Ruby Washington/The New York Times
Così Fan Tutte From left, Alexander Lewis, Wallis Giunta, Emalie Savoy and Luthando Qave in Stephen Wadsworth’s staging of this Mozart opera at Peter Jay Sharp Theater.
Besides being an achievement on its own terms, the fresh production of Mozart’s “Così Fan Tutte” that opened at the Juilliard School on Wednesday night is a demonstration of how constituent organizations at Lincoln Center can work together effectively. This was the third collaboration between Juilliard, through its institute for vocal arts, and the Metropolitan Opera, through its young artist development program, which have been in partnership since 2011.
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Five of the six singers in the winning, gifted cast are members of the Met’s young artist program. The sixth is a student at Juilliard, as are the choristers and members of the impressive orchestra. In a way, the New York Philharmonic is also taking part through the participation of its music director, Alan Gilbert, who drew a flowing, clear-textured performance of this long opera from the orchestra and cast. Mr. Gilbert is also the director of conducting and orchestral studies at Juilliard.
But what matters for audiences is that this “Così Fan Tutte” is so good. The director Stephen Wadsworth’s production is a timely reminder that an opera’s setting does not have to be updated to give the work contemporary resonance. Charlie Corcoran’s sets and Camille Assaf’s costumes are handsomely traditional and suggest the libretto’s setting of 18th-century Naples. The strength of this staging comes from the way Mr. Wadsworth has worked with the cast members to develop their portrayals of the characters.
In the libretto Don Alfonso is described as an old philosopher. In this production, featuring young artists, the Alfonso was, naturally, young: Evan Hughes, an appealing, trim, rich-voiced bass-baritone. Mr. Wadsworth just goes with it. Mr. Hughes is presented as just a little older than his young officer friends, Ferrando and Guglielmo, who are (or think they are) utterly in love with their devoted (or so they assume) fiancées, the sisters Dorabella and Fiordiligi.
This Alfonso is less the cynical, crusty bachelor you usually see than a bookish and jaded younger man. The first scene is set in a little courtyard in front of Alfonso’s home, and upstairs we glimpse his study through an open window, the walls lined with books. During the overture, in an invented silent scene, Mr. Hughes is seen seated at a writing table just outside his front door, absorbed in a book and taking notes with a quill. But Ferrando keeps interrupting Alfonso to show off a photo of his betrothed.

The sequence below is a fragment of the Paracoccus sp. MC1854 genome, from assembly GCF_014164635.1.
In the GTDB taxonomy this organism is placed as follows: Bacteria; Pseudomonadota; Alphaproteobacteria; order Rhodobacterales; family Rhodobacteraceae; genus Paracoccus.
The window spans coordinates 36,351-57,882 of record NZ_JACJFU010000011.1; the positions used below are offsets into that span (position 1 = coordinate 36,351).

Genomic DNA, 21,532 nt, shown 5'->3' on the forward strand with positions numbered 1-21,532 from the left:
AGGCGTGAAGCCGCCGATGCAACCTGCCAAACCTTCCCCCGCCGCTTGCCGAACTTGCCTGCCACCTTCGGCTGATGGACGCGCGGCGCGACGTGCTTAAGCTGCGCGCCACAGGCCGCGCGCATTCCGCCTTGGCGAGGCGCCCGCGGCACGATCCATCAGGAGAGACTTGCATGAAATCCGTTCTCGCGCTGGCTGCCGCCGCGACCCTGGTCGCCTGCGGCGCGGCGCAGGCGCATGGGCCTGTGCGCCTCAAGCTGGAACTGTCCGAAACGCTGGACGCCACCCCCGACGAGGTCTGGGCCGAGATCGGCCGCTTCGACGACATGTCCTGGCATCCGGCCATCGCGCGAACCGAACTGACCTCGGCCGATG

The two cocky officers come across as easy targets for the wager Alfonso proposes to test the fidelity of their wives-to-be, those supposed paragons of virtue. Alexander Lewis, a lyric tenor with a clear, light and pliant voice, makes an aptly impetuous Ferrando. Luthando Qave, a robust baritone with a gift for supple phrasing, is more of a smooth operator as Guglielmo.
The soprano Emalie Savoy brings a luminous and touching vulnerability to Fiordiligi. Wallis Giunta, with her chocolaty and penetrating mezzo-soprano voice, is a more down-to-earth Dorabella. And Naomi O’Connell, a rich mezzo-soprano and a student at Juilliard, makes a sassy Despina, the maid to the sisters. This is a Despina who reads newspapers, knows how the real world works and thinks her bosses a little ridiculous.
It was a pleasure to hear a Mozart opera performed in the school’s Peter Jay Sharp Theater, which has just over 900 seats. Especially during the ensembles (and “Così” is an opera driven by ensembles), the music had wonderful transparency and intimacy.
The orchestra’s playing was technically strong and full of character. Under Mr. Gilbert, the overall structure and shape of the opera came through with new vitality. Only after a few of the showcase arias did the audience break into applause. Otherwise, this “Così” just swept forward, never hard-driven, just urgent and natural.
“Così Fan Tutte” will be repeated on Saturday afternoon and Monday evening at the Peter Jay Sharp Theater, Juilliard School, 155 West 65th Street, Lincoln Center; (212) 721-6500, juilliard.org.
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